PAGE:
About 10 per cent of the Singapore workforce is composed of freelancers and the self-employed.
Media freelancers - camera operators, sound technicians, writers, directors, photographers and game developers - are a key sub-group.
There are about 40,000 of them, according to the Ministry of Communications and Information. Media work is sporadic and varies in size, so the many small shops that make up a significant part of the industry cannot survive without these freelancers.
Their life is especially precarious because the work is creative and project-based. The employer can make a freelancer work long hours or under dangerous conditions. Later, he can claim to be unhappy with the work, and withhold or reduce the agreed fee. He can fire a freelancer with impunity or claim insolvency and drag out the payment. As film-maker Jasmine Ng said: "Within the film and TV community, every single practitioner would know someone who has had late-or non-payment issues."
To promote fair workplaces for freelancers, the Tripartite Standard on the Procurement of Services from Media Freelancers (TS Media Freelancers) was announced in March this year, and last week, it took effect. From April 1 next year, companies must adhere to it to qualify for grants from the Info-communications Media Development Authority (IMDA) and funding for Public Service Broadcast content. Major producers such as HBO and Mediacorp have pledged support.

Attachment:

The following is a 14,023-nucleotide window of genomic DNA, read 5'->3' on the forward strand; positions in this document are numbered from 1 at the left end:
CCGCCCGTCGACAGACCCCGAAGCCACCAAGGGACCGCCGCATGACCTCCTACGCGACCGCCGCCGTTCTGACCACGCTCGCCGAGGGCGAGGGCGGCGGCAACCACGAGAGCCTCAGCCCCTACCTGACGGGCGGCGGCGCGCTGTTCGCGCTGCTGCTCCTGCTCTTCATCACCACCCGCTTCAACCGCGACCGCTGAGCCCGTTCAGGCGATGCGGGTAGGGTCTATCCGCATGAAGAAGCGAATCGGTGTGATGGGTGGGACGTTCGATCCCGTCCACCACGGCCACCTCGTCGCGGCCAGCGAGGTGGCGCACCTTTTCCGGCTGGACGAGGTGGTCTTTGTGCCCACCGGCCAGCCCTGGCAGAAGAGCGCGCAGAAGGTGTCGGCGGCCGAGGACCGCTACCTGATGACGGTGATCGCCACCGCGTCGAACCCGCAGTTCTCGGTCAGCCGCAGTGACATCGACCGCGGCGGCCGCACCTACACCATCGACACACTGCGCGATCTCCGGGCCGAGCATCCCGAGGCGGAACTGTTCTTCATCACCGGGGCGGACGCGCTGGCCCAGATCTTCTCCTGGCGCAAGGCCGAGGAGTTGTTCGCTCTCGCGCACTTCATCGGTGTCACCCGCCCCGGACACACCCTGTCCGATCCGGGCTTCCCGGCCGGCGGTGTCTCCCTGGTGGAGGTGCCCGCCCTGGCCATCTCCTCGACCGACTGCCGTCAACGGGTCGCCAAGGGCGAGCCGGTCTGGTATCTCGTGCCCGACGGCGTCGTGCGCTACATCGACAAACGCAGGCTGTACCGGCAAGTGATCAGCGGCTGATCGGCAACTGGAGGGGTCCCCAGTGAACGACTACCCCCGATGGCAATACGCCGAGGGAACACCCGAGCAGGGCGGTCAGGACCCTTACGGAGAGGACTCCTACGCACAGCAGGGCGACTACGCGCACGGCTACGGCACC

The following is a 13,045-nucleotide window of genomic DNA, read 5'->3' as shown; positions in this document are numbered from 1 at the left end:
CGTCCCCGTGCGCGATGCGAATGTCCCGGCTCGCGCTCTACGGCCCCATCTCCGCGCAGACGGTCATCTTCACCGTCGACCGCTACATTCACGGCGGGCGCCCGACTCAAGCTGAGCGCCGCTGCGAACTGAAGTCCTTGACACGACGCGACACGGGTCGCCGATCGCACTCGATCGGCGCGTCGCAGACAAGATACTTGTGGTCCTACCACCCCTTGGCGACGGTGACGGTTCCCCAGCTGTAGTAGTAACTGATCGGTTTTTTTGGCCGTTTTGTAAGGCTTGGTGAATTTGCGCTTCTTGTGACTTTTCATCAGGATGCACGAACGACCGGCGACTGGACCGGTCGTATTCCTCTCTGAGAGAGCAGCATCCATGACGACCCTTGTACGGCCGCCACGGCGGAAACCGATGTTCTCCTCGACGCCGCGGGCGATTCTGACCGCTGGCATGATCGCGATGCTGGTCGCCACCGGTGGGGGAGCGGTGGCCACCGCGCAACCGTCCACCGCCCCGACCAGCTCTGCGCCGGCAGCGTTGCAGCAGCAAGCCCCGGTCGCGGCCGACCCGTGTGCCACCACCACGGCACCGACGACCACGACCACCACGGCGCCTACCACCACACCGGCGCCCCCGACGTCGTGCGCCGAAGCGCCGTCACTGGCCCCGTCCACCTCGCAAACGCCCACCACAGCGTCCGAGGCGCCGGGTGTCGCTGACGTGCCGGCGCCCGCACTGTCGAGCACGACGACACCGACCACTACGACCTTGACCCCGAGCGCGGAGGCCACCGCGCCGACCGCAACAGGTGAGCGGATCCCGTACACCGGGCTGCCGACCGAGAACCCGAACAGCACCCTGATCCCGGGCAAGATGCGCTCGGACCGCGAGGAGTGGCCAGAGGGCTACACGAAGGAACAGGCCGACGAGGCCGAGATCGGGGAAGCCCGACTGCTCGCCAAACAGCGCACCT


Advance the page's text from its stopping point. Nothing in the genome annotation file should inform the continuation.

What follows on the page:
The new measures might not eliminate bad employers overnight, but they at least give freelancers the power to choose to work only for those who have signed on to protect their welfare.
In the media industry, the IMDA is uniquely poised to make a difference because through its grants, it is a major sponsor of work. It has the carrot, and by withholding that carrot, it also has a stick. The measures may also serve as a test bed for rules to give wider protections to other freelancers, from taxi drivers to real estate agents.